The purpose of this is two-fold:
Kind of like building muscle, the more practiced you are, the more control you will have over your own thoughts.
Fitness apps are an incredible way to track what you eat when you eat it. They're also phenomenal at marking the progress of your workouts. However, not all apps work for all people. Instead of getting caught up in using the "cool" apps that don't do anything for you, find one that works best with your goals.
Things to look for
Food Barcode Scanner
Entering food is an arduous task -- one that often turns people away before they ever get started. With a scanner that runs through your phone's camera, you can immediately enter what you're having when you have it. Because of this, it helps train you away from eating out since fast food and sit down meals lack barcodes.
Adjustable Macro Goals
It's true that when you start the only number you want to concern yourself with is your total daily calories. That being said, you also want an app that will progress with you as you become more invested. Apps that don't allow for macro changes will eventually have to be switched out for apps that do, meaning losing all of the data you've collected about yourself thus far.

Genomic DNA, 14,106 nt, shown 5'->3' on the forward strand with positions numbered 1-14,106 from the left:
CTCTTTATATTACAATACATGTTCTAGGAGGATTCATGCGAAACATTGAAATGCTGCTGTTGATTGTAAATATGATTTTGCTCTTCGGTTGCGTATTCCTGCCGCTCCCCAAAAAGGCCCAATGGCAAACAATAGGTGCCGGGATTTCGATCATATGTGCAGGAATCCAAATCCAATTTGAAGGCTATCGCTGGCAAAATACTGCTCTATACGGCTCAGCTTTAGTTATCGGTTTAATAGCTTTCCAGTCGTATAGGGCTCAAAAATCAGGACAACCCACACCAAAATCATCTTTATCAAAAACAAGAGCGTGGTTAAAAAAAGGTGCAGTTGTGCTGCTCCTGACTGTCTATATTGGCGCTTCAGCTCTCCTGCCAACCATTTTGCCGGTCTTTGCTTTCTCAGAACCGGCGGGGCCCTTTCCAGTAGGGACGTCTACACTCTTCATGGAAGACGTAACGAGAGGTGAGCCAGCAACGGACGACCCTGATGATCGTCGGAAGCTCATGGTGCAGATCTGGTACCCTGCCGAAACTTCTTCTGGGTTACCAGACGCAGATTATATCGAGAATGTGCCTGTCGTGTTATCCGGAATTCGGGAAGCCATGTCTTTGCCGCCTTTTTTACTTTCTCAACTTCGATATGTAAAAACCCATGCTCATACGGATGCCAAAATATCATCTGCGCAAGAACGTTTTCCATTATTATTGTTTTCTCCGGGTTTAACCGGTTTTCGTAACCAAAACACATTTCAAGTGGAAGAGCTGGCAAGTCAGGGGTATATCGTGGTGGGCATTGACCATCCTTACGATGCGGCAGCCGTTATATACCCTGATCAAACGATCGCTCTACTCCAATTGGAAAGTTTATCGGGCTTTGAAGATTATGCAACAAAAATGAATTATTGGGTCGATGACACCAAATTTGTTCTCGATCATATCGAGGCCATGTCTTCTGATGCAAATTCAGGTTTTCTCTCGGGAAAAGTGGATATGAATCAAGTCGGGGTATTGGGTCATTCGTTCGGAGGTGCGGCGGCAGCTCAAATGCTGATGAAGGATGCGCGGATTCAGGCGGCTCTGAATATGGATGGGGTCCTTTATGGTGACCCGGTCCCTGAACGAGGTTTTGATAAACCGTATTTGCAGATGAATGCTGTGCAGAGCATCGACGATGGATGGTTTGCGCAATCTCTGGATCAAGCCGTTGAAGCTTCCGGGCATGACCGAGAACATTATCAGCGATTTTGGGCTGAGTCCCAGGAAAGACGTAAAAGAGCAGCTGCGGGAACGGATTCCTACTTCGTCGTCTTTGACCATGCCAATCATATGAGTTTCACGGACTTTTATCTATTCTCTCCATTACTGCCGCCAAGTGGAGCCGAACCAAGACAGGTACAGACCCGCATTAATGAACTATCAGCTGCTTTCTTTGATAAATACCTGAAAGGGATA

Even if it's just weight progress, knowing if you're succeeding is essential, and a quick look at a graph relays this information immediately. Ideally, you'll want progress charts that will track the data as far back as you've been recording your information so that you can see your overall progress and not just snapshots of a tiny moment in time.
Things to watch out for
Additional Calories After Working Out
This is a bad, bad habit among apps out on the market today. They tack on the calories you burned working out to your daily total calories, giving you a much larger daily total to eat. However, this logic is severely flawed. You work out to lose weight by burning calories. If you then eat all those calories you just burned, you won't lose any weight. In addition, their calorie burn estimations for the exercises are severely flawed. My advice is to find a completely different app to track your workouts in.
I know all fitness apps have their own blogs, however, you want a fitness app where the blog is hidden. Instead of being a source of inspiration, these blogs tend to be nothing but a laundry list of people complaining and/or trying to rouse pity. These negative voices will only encourage your own negativity to weigh you down. Be proactive and avoid fitness app blogs altogether.
We all do it. It's the New Year, so that means time to finally exercise and eat right! And while most of it usually falls to the wayside by February, there are things you can do now to give yourself a fighting chance when the newness of the resolution finally wears off.
Don't hurt yourself.